James V. Hatch’s work has brought attention to a great number of brilliant African American playwrights, whose collective contributions have been absorbed into the canon as life giving examples of conscious raising art. Through international fellowships; multiple teaching positions; and collaborations with playwrights, artists, and academics, Hatch has maintained his steadfast commitment to the promotion of black culture.

In addition, Hatch’s scholarly output has been tremendous: more than twenty plays, two novels, eleven co-authored books on theater, numerous articles and essays, and thirty volumes of Artist and Influence co-published with Camille Billops. Much of this work was controversial for its unflinching discussion of race and racism. For over sixty years Hatch has been arguing that black lives matter.

Image: Photograph of James V. Hatch (Santa Barbara, June 1968) by Harold Bergsohn

James V. Hatch
Broadside for "The Interview" from America Hurrah, (Colombo, Sri Lanka, June 1968)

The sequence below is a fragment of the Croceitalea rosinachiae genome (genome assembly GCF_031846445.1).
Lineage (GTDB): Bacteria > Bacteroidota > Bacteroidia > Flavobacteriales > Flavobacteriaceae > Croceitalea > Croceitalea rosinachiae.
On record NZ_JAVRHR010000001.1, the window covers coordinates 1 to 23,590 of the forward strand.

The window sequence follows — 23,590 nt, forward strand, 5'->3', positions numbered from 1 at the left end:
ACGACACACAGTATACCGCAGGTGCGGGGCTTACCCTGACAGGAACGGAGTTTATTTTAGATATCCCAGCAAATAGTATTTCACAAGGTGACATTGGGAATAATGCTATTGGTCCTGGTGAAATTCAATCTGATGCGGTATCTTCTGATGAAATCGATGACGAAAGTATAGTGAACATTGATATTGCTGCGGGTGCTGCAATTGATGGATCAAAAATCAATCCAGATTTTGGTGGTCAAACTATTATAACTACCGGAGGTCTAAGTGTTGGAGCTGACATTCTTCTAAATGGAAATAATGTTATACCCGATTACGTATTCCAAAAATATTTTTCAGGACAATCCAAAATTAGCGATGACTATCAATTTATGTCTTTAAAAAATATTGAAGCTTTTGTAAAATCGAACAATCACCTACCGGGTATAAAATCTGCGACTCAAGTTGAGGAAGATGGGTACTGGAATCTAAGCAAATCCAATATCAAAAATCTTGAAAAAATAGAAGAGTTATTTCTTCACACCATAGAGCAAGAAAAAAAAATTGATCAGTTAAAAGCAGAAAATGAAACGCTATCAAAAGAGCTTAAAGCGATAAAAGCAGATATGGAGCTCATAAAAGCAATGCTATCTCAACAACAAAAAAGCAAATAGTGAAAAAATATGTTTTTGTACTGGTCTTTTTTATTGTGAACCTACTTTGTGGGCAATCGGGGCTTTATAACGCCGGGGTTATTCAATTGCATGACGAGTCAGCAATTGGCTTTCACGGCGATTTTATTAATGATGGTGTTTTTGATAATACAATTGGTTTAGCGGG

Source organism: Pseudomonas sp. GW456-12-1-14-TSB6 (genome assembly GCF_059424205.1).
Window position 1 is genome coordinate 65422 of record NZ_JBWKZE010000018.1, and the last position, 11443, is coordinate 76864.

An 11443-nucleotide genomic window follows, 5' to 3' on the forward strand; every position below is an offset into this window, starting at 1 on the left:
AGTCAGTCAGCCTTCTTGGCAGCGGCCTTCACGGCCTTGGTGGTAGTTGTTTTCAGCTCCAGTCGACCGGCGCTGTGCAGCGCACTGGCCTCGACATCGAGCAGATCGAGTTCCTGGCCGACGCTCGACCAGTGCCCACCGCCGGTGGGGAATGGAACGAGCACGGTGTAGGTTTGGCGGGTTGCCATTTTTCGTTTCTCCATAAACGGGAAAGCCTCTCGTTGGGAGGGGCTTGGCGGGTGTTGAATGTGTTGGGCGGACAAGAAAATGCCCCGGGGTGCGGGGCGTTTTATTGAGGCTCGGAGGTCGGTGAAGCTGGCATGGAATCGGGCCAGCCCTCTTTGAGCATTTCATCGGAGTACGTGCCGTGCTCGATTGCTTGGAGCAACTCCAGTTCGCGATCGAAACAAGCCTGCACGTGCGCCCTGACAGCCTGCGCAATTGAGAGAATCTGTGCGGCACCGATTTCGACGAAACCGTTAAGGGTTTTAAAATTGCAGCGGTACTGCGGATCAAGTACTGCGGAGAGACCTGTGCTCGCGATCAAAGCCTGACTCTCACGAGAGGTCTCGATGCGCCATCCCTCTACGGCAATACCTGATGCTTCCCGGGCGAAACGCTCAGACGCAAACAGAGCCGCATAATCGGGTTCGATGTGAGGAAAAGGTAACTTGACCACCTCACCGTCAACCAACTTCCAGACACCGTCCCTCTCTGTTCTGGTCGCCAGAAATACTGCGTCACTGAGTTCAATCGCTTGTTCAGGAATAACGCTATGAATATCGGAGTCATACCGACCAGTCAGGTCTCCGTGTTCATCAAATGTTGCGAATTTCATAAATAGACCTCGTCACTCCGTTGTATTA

Hired by the United States Department of State to teach theater in Sri Lanka, Hatch organized and directed the first act from Jean-Claude Van Itallie’s America Hurrah entitled “The Interview.” Sponsored by the United States Information Services (USIS) and the English Dramatic Society of the University of Colombo, the performance was held at the Ginhala Institute of Culture. The play also featured artwork by Camille Billops.
Broadside for Easter Song (University of Chicago, 1958)
In 1958, James Hatch’s play Easter Song won the Thomas Wood Stevens Award (Stanford University) for Best Verse Drama.
James V. Hatch and Errol G. Hill (eds.), A History of African American Theater (Cambridge: Cambridge University Press, 2006), Thomas H. Wirth Library

The inscription reads: “For Tom Wirth–a long time warrior in the arts and archives. Your friend, Jim” 11-09-03

James V. Hatch and Suzanne Noguere, The Stone House: A Blues Legend (New York: The Hatch Billops Collection, 2000)
One of a number of collaborations with her husband, Camille Billops’ illustrations throughout The Stone House: A Blues Legend not only enhance the text, the imagery brings to life the words on the page.